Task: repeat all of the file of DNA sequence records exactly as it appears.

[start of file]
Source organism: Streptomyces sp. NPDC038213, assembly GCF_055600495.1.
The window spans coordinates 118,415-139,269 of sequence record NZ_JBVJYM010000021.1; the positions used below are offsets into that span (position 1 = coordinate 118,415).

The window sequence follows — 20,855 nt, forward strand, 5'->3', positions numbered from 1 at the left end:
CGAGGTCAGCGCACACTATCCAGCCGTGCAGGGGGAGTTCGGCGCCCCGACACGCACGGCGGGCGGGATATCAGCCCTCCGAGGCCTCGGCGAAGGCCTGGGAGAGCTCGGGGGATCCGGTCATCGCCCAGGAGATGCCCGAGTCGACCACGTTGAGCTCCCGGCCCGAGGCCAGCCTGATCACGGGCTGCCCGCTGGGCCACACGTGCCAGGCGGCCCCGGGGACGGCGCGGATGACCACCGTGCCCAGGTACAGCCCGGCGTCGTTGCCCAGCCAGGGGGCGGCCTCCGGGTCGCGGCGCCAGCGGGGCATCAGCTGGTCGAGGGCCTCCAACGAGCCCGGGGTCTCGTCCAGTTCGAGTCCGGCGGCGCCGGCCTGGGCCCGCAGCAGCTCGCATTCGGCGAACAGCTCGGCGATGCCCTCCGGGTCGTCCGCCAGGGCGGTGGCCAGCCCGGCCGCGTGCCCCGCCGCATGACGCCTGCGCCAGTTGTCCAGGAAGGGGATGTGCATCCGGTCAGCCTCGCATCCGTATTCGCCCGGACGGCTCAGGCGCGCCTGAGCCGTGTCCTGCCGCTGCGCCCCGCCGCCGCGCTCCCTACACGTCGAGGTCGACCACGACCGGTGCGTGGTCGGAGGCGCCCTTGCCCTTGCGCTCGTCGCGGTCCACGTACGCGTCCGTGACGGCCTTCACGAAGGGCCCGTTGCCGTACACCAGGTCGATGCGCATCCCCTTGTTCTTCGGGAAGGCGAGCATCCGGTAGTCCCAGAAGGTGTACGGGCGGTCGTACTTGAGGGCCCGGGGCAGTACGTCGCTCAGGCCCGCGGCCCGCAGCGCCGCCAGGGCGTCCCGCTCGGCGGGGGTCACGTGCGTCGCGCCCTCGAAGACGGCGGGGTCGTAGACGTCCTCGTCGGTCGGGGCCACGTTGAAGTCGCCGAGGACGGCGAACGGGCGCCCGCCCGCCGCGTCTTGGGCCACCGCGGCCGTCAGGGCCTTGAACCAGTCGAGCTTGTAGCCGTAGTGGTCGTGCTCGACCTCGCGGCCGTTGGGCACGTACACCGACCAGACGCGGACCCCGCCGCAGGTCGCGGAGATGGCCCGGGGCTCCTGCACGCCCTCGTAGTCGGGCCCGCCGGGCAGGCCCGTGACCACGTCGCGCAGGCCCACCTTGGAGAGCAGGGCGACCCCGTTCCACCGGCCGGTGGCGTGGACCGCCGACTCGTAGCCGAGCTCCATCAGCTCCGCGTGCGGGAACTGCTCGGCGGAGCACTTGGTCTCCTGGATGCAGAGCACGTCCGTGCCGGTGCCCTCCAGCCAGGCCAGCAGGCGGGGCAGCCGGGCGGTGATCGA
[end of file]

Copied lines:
Source organism: Streptomyces sp. NPDC038213, assembly GCF_055600495.1.
The window spans coordinates 118,415-139,269 of sequence record NZ_JBVJYM010000021.1; the positions used below are offsets into that span (position 1 = coordinate 118,415).

The window sequence follows — 20,855 nt, forward strand, 5'->3', positions numbered from 1 at the left end:
CGAGGTCAGCGCACACTATCCAGCCGTGCAGGGGGAGTTCGGCGCCCCGACACGCACGGCGGGCGGGATATCAGCCCTCCGAGGCCTCGGCGAAGGCCTGGGAGAGCTCGGGGGATCCGGTCATCGCCCAGGAGATGCCCGAGTCGACCACGTTGAGCTCCCGGCCCGAGGCCAGCCTGATCACGGGCTGCCCGCTGGGCCACACGTGCCAGGCGGCCCCGGGGACGGCGCGGATGACCACCGTGCCCAGGTACAGCCCGGCGTCGTTGCCCAGCCAGGGGGCGGCCTCCGGGTCGCGGCGCCAGCGGGGCATCAGCTGGTCGAGGGCCTCCAACGAGCCCGGGGTCTCGTCCAGTTCGAGTCCGGCGGCGCCGGCCTGGGCCCGCAGCAGCTCGCATTCGGCGAACAGCTCGGCGATGCCCTCCGGGTCGTCCGCCAGGGCGGTGGCCAGCCCGGCCGCGTGCCCCGCCGCATGACGCCTGCGCCAGTTGTCCAGGAAGGGGATGTGCATCCGGTCAGCCTCGCATCCGTATTCGCCCGGACGGCTCAGGCGCGCCTGAGCCGTGTCCTGCCGCTGCGCCCCGCCGCCGCGCTCCCTACACGTCGAGGTCGACCACGACCGGTGCGTGGTCGGAGGCGCCCTTGCCCTTGCGCTCGTCGCGGTCCACGTACGCGTCCGTGACGGCCTTCACGAAGGGCCCGTTGCCGTACACCAGGTCGATGCGCATCCCCTTGTTCTTCGGGAAGGCGAGCATCCGGTAGTCCCAGAAGGTGTACGGGCGGTCGTACTTGAGGGCCCGGGGCAGTACGTCGCTCAGGCCCGCGGCCCGCAGCGCCGCCAGGGCGTCCCGCTCGGCGGGGGTCACGTGCGTCGCGCCCTCGAAGACGGCGGGGTCGTAGACGTCCTCGTCGGTCGGGGCCACGTTGAAGTCGCCGAGGACGGCGAACGGGCGCCCGCCCGCCGCGTCTTGGGCCACCGCGGCCGTCAGGGCCTTGAACCAGTCGAGCTTGTAGCCGTAGTGGTCGTGCTCGACCTCGCGGCCGTTGGGCACGTACACCGACCAGACGCGGACCCCGCCGCAGGTCGCGGAGATGGCCCGGGGCTCCTGCACGCCCTCGTAGTCGGGCCCGCCGGGCAGGCCCGTGACCACGTCGCGCAGGCCCACCTTGGAGAGCAGGGCGACCCCGTTCCACCGGCCGGTGGCGTGGACCGCCGACTCGTAGCCGAGCTCCATCAGCTCCGCGTGCGGGAACTGCTCGGCGGAGCACTTGGTCTCCTGGATGCAGAGCACGTCCGTGCCGGTGCCCTCCAGCCAGGCCAGCAGGCGGGGCAGCCGGGCGGTGATCGA